I must confess to being rather surprised at your own predilection for ad hominem attacks, given your expressed commitment to evidence. However, that aside maybe we could clarify a few things (please bear with me here):
Derrida was a post-modernist par excellence, we might say. Now, I believe his theory of meaning and Deconstruction in general to be demonstrably and irretrievably flawed. However, at the same time, I would argue that the criticisms of Derrida advanced by the American philosopher John Searle miss the mark and are based in willful misunderstandings of Derrida’s writings (this is not necessarily _my_ view, but it is a sustainable position to take and one taken by many). If I am to argue this, would it thereby follow that I am influenced by Derrida or post-modernism? Of course not. I would simply be concerned that one’s identification of flaws in Derrida’s theories not serve as illegitimate justification for the belief that any and all dismissals of Derrida are correct.
Put another way, however poor argument ‘x’ is that fails to justify invalid argument advanced by those who set out to criticise argument ‘x’.
Loughlin’s defence of that paper is clearly based in a belief that the critics were advancing poor arguments. It does not follow (and is simply factually incorrect to say) that he thereby is a post-modern theorist or is influenced by post-modernism.
This is a stance taken by the rational. It is a stance I would expect from those who genuinely respect science and evidence.
But this isn’t the real issue here, is it? As someone expressly committed to evidence (as am I) I think you weaken your own position by engaging in this sort of indiscriminate mud-slinging. Let’s resist the attaching of labels to people and engage in a rigorous but fair manner with their arguments. Or is it your view that libertarians and post-modernists (and those influenced by them) should be dismissed before being heard?
14 David Colquhoun // Nov 16, 2010 at 15:36
Postmodernists have been heard. Their absurd pretensions were demolished once and for all by the superb work of Alan Sokal. Apart from his wonderful book (part of the header picture on this blog. i recommend strongly his essay Pseudoscience and Postmodernism: Antagonists or Fellow-Travelers?In the case of Loughlin, anybody who writes as he does about Goldacre isn’t worthy of serious consideration in my view.
Returning to the subject of this post. perhaps you can explain why he should choose to ally himself with the anti-scientific quacks that form the backbone of the “College of Medicine”. I certainly can’t explain it.* [on this specific point, see my comment at the end of this quoted text]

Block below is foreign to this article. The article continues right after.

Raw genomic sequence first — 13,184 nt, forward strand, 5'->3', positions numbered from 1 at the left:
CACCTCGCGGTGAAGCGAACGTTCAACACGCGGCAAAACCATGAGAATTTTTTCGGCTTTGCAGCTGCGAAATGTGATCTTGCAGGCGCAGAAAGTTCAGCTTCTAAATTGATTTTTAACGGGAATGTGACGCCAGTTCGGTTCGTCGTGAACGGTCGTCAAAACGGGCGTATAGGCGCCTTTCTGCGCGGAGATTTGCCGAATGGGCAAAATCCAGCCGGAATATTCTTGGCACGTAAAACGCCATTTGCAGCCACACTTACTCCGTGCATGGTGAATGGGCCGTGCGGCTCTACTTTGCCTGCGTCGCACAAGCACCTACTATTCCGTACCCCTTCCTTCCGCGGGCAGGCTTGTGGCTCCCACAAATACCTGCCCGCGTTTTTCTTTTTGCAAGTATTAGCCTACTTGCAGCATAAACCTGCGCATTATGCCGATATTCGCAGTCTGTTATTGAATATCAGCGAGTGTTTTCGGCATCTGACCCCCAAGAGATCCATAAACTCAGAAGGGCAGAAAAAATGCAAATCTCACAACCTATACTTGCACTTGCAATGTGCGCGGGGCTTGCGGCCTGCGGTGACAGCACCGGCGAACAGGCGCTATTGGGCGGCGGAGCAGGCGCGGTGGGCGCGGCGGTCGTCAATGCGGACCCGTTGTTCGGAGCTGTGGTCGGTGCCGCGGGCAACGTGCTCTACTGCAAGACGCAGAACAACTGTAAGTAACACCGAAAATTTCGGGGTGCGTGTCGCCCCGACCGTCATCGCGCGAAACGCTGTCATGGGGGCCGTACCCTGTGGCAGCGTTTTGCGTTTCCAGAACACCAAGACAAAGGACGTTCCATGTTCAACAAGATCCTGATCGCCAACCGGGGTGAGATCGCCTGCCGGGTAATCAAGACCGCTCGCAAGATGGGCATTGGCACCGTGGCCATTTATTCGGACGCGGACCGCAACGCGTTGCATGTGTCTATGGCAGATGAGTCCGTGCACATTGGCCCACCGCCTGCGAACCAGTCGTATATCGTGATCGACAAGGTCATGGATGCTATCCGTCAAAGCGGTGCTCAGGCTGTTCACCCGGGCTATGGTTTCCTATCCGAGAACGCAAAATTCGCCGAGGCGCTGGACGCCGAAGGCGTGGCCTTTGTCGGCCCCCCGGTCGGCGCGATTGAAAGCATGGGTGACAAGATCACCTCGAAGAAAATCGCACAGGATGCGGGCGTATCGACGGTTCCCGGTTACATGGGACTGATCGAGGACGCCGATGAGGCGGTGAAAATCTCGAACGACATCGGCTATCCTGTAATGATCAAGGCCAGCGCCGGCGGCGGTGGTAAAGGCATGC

15 inlightoftheevidence // Nov 16, 2010 at 16:21
Hi again David (if I may).
Of course, it serves your interests to ignore the points I put to you about your factually inaccurate depiction of Loughlin, your tendency to ad hominem attack and your tendency to sloppy reasoning (e.g. Loughlin criticises someone who is criticising post-modernism, therefore he must be a post modernist (despite evidence to the contrary)). But I, naively maybe, hoped for and expected more from you.
I have been explicit and clear that I have no interest in defending post-modernism. Indeed, in addition to the work you link to immediately above [Sokal], I could give you my own detailed criticisms of some of the central tenets of post modernism. But, once again, this is beside the point. Indeed, why I asked in my original posting if you had read Loughlin was because he approvingly cites Sokal when he advances his own criticisms of post-modernism. You must have missed this.
You say:
“In the case of Loughlin, anybody who writes as he does about Goldacre isn’t worthy of serious consideration in my view.” 
You realise how this comes across, right? This is base tribalism. It doesn’t even gesture in the direction of rational debate. Are the words of Ben Goldacre simply beyond criticism? If so, are they so in principle? I ask this as someone who admires Goldacre’s work, admired and enjoyed his book [Bad Science], and recommend it to many people. [However,] he is not beyond reproach. No one should be.
Your final paragraph. Why not write to Loughlin and ask him (rather than surmising and then posting those speculations on your blog as if they were facts)? I suspect he will answer that he has not “allied himself” with these people. One is not automatically allied to the views of one’s colleagues, simply in virtue of them being colleagues; nor is one allied to the views of a journal editor, in virtue of having published in their journal.

16 David Colquhoun // Nov 16, 2010 at 18:59
I dispute your comment about tribalism. It is much simpler than that. I simply agree with Goldacre and find Loughlin’s comments quite offensive. The context was Loughlin’s reaction to Goldacre’s comment on a paper by Holmes et al. with the title “Deconstructing the evidence-based discourse in health sciences: truth, power and fascism” [download reprint]. Of this paper, Goldacre said
 “Even from looking at the title, you just know this academic paper from the September edition of the International Journal of Evidence-based Healthcare is going to be an absolute corker. And it uses the word “fascist” (or elaborate derivatives) 28 times in six pages, . . .”.
My own comments were rather less flattering. The paper is post-modernist through and through and Loughlin leapt to its defence, hence my comment. Perhaps it would help if you were to tell us your own opinion about Holmes et al.

it was here that I called it a day.